Consistent dividends for peace of mind.

s&p-500-dividend-stocksFor the most part, dividend stocks aren’t that difficult to find or to choose.  There’s very little that can go wrong, from a dividend standpoint, with the most famous brand names in the S&P 500.  The problem I have with some of these alleged “no-brainer” dividend stocks is that while the dividends are safe for the long term, the businesses themselves aren’t really growing, and mask weak EPS growth with share repurchases.

Instead, I like to dig a little deeper into the index.  There are plenty of dividend stocks that have a long history of paying dividends, a long history of increasing dividends, and a long history of just being good businesses.  They sometimes get overlooked by conservative investors, while others avoid them because they just aren’t big names that have been around for 100 years.

Here are four suggestions for S&P 500 dividend stocks that I would feel safe owning, whether part of a retirement portfolio, or a long-term diversified portfolio.

1. Health Care REIT, Inc. (NYSE: HCN)

What more generic corporate name can you find but Health Care REIT, Inc. (NYSE:HCN)?  This 44-year-old firm diversifies its real estate investments across the healthcare spectrum, with ownership in senior living communities, in/outpatient medical centers, life science facilities, and medical office buildings.

I like HCN stock because it belongs to what mutual fund guru Ron Baron calls a “sunrise industry”, an industry closer to its beginning than its end.  We have a baby boomer population that is aging and all these folks will be retiring and in need of healthcare.  Moreover, HCN is geographically diversified with holdings in the US, UK, and Canada.

It is one of the most reliable dividend stocks in existence, having made good on paying out for…get this…45 straight years.  Currently, it yields 5%, and with cash flow in good shape, that isn’t going to change.

2. Ensco plc (NYSE: ESV)

Ensco plc (NYSE:ESV) is one of the premier oil drillers in the world.   With 74 rigs located across the entire world, in all the major oceans, Ensco’s 9,000 employees continually provide the world with energy.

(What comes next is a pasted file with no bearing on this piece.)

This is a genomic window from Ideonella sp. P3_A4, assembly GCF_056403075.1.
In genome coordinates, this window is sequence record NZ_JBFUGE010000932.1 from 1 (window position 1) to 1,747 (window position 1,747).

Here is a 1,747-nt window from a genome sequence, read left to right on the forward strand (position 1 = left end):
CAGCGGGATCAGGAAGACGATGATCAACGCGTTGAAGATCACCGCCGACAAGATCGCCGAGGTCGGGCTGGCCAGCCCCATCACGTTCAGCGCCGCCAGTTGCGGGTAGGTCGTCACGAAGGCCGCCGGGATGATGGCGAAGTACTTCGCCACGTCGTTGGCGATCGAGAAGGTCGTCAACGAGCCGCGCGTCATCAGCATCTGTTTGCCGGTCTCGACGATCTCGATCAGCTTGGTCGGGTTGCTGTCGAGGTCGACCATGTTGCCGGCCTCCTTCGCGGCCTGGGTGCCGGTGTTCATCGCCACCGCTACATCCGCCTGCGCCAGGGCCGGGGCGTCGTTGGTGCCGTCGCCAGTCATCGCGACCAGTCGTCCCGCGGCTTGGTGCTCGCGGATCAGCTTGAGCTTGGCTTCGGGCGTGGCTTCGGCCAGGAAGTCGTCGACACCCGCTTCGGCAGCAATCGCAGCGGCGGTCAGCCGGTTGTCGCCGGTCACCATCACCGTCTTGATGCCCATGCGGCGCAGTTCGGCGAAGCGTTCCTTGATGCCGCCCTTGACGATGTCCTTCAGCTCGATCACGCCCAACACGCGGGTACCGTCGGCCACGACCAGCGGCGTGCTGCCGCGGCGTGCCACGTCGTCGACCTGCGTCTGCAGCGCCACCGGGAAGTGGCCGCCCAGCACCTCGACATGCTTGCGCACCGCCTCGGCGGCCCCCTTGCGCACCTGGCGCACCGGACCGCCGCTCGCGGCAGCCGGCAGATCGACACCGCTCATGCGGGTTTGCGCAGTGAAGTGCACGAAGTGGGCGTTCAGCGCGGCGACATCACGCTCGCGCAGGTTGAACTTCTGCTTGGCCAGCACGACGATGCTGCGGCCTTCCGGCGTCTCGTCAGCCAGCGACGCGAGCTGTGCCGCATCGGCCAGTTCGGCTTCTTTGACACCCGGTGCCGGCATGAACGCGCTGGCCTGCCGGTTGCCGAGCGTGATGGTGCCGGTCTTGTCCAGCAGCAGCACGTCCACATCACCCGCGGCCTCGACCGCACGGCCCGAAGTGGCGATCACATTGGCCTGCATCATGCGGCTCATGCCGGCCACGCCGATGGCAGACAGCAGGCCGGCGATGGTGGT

I happen to love Ensco not only because of its business strength, but because the market always overreacts when cash flow drops.  Of course cash flow is going to drop – drilling is linked to energy demand and the state of the economy.  But the fact that Ensco survived the financial crisis just fine, and that there isn’t likely going to be another one that bad, suggests that price declines provide opportunity to invest.

Right now, for example, the company is trading at about 65% of its traditional price-to-cash flow ratio.  It has a 5.4% yield and I would have no problem owning it here and beyond.

3. Frontier Communications (NYSE: FTR)

Frontier Communications (NYSE:FTR) has been on a roller-coaster ride since its inception in the 1970’s.  As a rural telecom firm, it has to constantly upgrade its systems and infrastructure by drawing down debt, sometimes in excess of what the big telecoms do.

Yet, Frontier soldiers on.  If it can’t upgrade its own infrastructure, it acquires someone else who can provide it.  Frontier’s ability to stay on the frontier of telecom makes some investors unhappy, so the stock seems to always be under pressure.  Its dividend history has been all over the place – decreasing, increasing, skyrocketing, then being cut.  Yet no matter what, it pays something every year.  At this price, I think it’s a bargain, and I think the 7% dividend is sustainable.

4. Kinder Morgan Partners, L.P. (NYSE: KMP)

Kinder Morgan Partners, L.P. (NYSE:KMP) remains the 800-pound gorilla in the energy pipeline sector.  Its 33,000 miles of natural gas pipelines, 8,600 miles of petroleum pipelines, and its oil fields make it the single great play in energy.

As its latest quarterly earnings demonstrate, growth remains strong, and we look at cash flow to measure that growth. Distributable cash flow – meaning the money paid to investors as dividends – grew 11% over last year.  Consequently, KMP increased its quarterly distribution 5% to $1.39 per share, which is just about a 7% yield.

I think you’ll do well with all of these selections over the long term, and enjoy higher-than-average dividends along the way.

Lawrence Meyers does not own shares in any company mentioned.

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